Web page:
Writing Lady Susan

Jane Austen's writing desk

Jane Austen’s writing desk

In the introduction Margaret Drabble discusses the limits of the epistolary form. It was also the original idea for Sense and Sensibility and you can trace this in its plot. The author must introduce to the reader the correspondents and their social circle who are known to each other, but not to the reader. For the novel to be authentic every letter writer is, to some extent, unreliable, and at least self-serving.

The first letter is from Lady Susan, and shows Jane Austen’s skill in alerting the reader to something not quite right:

My dear brother,

I can no longer refuse myself the pleasure of profiting by your kind invitation when we last parted of spending some weeks with you at Churchill, and therefore if quite convenient to you and Mrs Vernon to receive me at present, I shall hope within a few days to be introduced to a sister whom I have so long desired to be acquainted with. (p43, letter 1)

So why does Lady Susan need a new place to stay so urgently, and why has she not previously met her sister-in-law? The answers to both these questions are revealed in letters between different correspondents and reflect no good upon Lady Susan.

The second challenge of the form is the frequent changes of point of view. The first letter is short, the second (also from Lady Susan, but to her confidante) gives us a different view of the events. The third is from the sister-in-law to her mother (hope you are still with me) giving her account of the inconvenience of the impending visit and some background and responses to Lady Susan.

And every letter must add something to the story, move it on, reveal something about the writer, its recipient and about Lady Susan. Again, it is a remarkable skill in one so young that Jane Austen achieves this.

At the end of the novel after 41 letters, Jane Austen gives up the letters and summarises the final events. Lady Susan gets her comeuppance, the dim but rich young man she selected for her daughter.

It is also a challenge to write a novel (in any form) in which the main character is evil, difficult to like or sympathise with. There are some – Lolita by Nabokov, Money by Martin Amis for example. They are both written in the first person, which may or may not be relevant. Lady Susan is reviled by all the letter-writers, except herself and her confidante. And they get plenty of opportunity to show this. Again, it is Jane Austen’s skill to make Lady Susan a real person, rather than a cipher for badness. Nice young women in challenging circumstances are much more sympathetic characters. It is surprising that a young woman of 20 was skilled enough to make such a good job of it.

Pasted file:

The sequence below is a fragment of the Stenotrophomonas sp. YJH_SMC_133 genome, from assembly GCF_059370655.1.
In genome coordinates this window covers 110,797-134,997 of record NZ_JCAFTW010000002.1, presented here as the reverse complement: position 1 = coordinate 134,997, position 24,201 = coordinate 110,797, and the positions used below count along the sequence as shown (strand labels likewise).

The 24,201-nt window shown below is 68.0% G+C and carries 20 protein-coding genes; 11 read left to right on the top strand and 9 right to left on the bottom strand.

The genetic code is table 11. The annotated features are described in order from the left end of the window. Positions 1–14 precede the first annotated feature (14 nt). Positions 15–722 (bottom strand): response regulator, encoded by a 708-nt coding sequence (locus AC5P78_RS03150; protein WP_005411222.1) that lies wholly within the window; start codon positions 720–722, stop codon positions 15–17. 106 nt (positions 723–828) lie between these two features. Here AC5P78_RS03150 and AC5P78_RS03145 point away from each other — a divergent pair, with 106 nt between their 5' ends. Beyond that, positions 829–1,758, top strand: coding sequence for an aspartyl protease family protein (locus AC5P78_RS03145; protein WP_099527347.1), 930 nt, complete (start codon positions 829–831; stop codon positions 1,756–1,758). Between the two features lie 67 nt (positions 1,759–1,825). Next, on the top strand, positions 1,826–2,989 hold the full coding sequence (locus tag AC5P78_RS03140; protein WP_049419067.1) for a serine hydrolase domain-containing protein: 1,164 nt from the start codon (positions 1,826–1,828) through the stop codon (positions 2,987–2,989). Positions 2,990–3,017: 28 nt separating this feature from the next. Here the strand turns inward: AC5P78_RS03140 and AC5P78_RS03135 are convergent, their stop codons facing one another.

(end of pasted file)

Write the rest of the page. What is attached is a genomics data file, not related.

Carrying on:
But Lady Susan does provide us with the pleasures of a bad person justifying themselves and revealing their darker side in unguarded prose. Here is Lady Susan planning her attack on her sister-in-law’s brother, Reginald de Courcy. She has been complaining to her confidante about being bored at her brother’s residence.

There is exquisite pleasure in subduing an insolent spirit, in making a person pre-determined to dislike, acknowledge one’s superiority. I have disconcerted him already with my calm reserve; and it shall be my endeavour to humble the pride of these de Courcies still lower, to convince Mrs Vernon that her sisterly cautions have been bestowed in vain, and to persuade Reginald that she has scandalously belied me. This project will serve at least to amuse me, and prevent my feeling so acutely this dreadful separation from you and all whom I love. (p52 letter 7)

But the risqué subject matter was not to the taste of the new century, according to Margaret Drabble, which might have influenced Jane Austen’s decision never to publish. The terrors of the French Revolution and anxieties of the wars with France, together with reaction to the excesses of the Georgian period resulted in a changed view of morality, the introduction of what we have come to see as Victorian attitudes. People thought it was better to hide vice, along with ankles and sex generally, rather than explore it in novels.

170 CassandraAusten-JaneAusten_(c.1810)I look forward to reading her other unpublished works.

A review can be found that considers Lady Susan alongside Jane Austen’s other novels, on Australian Whispering Gums here.

An interesting look at 2013 as a celebration of Jane Austen and associated events from the Los Angeles Review of Books in January 2014, Jane Austen, Feminist Icon by Devoney Looser.

Lady Susan by Jane Austen, in Penguin Classics series; included in the same volume are The Watsons and Sanditon. pp200